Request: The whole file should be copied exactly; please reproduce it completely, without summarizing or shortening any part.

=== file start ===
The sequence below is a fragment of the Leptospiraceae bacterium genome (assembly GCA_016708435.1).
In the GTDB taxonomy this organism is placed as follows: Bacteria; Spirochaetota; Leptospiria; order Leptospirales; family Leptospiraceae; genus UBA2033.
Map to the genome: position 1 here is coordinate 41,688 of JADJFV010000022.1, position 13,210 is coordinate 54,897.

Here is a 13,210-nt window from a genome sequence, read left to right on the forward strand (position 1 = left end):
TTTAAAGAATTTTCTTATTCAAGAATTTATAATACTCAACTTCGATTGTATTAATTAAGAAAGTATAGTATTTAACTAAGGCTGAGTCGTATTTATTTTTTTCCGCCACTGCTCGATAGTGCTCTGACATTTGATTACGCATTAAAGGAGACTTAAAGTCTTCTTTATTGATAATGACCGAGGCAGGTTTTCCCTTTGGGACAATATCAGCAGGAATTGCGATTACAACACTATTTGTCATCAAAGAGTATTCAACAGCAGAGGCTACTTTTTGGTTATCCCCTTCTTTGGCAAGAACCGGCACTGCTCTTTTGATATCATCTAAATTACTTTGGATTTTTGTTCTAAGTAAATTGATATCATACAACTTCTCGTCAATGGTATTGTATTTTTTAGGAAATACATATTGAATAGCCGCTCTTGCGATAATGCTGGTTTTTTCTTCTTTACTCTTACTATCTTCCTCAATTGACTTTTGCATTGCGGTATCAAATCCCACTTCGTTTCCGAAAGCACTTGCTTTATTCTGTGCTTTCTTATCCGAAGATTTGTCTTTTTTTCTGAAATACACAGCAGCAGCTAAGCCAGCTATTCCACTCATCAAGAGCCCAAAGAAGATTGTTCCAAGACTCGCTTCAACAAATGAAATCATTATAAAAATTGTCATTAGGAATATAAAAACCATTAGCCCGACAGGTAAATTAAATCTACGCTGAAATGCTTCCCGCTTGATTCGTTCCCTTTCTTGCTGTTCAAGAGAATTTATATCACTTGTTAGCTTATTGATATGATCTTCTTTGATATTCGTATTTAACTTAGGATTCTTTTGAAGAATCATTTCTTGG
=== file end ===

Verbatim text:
The sequence below is a fragment of the Leptospiraceae bacterium genome (assembly GCA_016708435.1).
In the GTDB taxonomy this organism is placed as follows: Bacteria; Spirochaetota; Leptospiria; order Leptospirales; family Leptospiraceae; genus UBA2033.
Map to the genome: position 1 here is coordinate 41,688 of JADJFV010000022.1, position 13,210 is coordinate 54,897.

Here is a 13,210-nt window from a genome sequence, read left to right on the forward strand (position 1 = left end):
TTTAAAGAATTTTCTTATTCAAGAATTTATAATACTCAACTTCGATTGTATTAATTAAGAAAGTATAGTATTTAACTAAGGCTGAGTCGTATTTATTTTTTTCCGCCACTGCTCGATAGTGCTCTGACATTTGATTACGCATTAAAGGAGACTTAAAGTCTTCTTTATTGATAATGACCGAGGCAGGTTTTCCCTTTGGGACAATATCAGCAGGAATTGCGATTACAACACTATTTGTCATCAAAGAGTATTCAACAGCAGAGGCTACTTTTTGGTTATCCCCTTCTTTGGCAAGAACCGGCACTGCTCTTTTGATATCATCTAAATTACTTTGGATTTTTGTTCTAAGTAAATTGATATCATACAACTTCTCGTCAATGGTATTGTATTTTTTAGGAAATACATATTGAATAGCCGCTCTTGCGATAATGCTGGTTTTTTCTTCTTTACTCTTACTATCTTCCTCAATTGACTTTTGCATTGCGGTATCAAATCCCACTTCGTTTCCGAAAGCACTTGCTTTATTCTGTGCTTTCTTATCCGAAGATTTGTCTTTTTTTCTGAAATACACAGCAGCAGCTAAGCCAGCTATTCCACTCATCAAGAGCCCAAAGAAGATTGTTCCAAGACTCGCTTCAACAAATGAAATCATTATAAAAATTGTCATTAGGAATATAAAAACCATTAGCCCGACAGGTAAATTAAATCTACGCTGAAATGCTTCCCGCTTGATTCGTTCCCTTTCTTGCTGTTCAAGAGAATTTATATCACTTGTTAGCTTATTGATATGATCTTCTTTGATATTCGTATTTAACTTAGGATTCTTTTGAAGAATCATTTCTTGG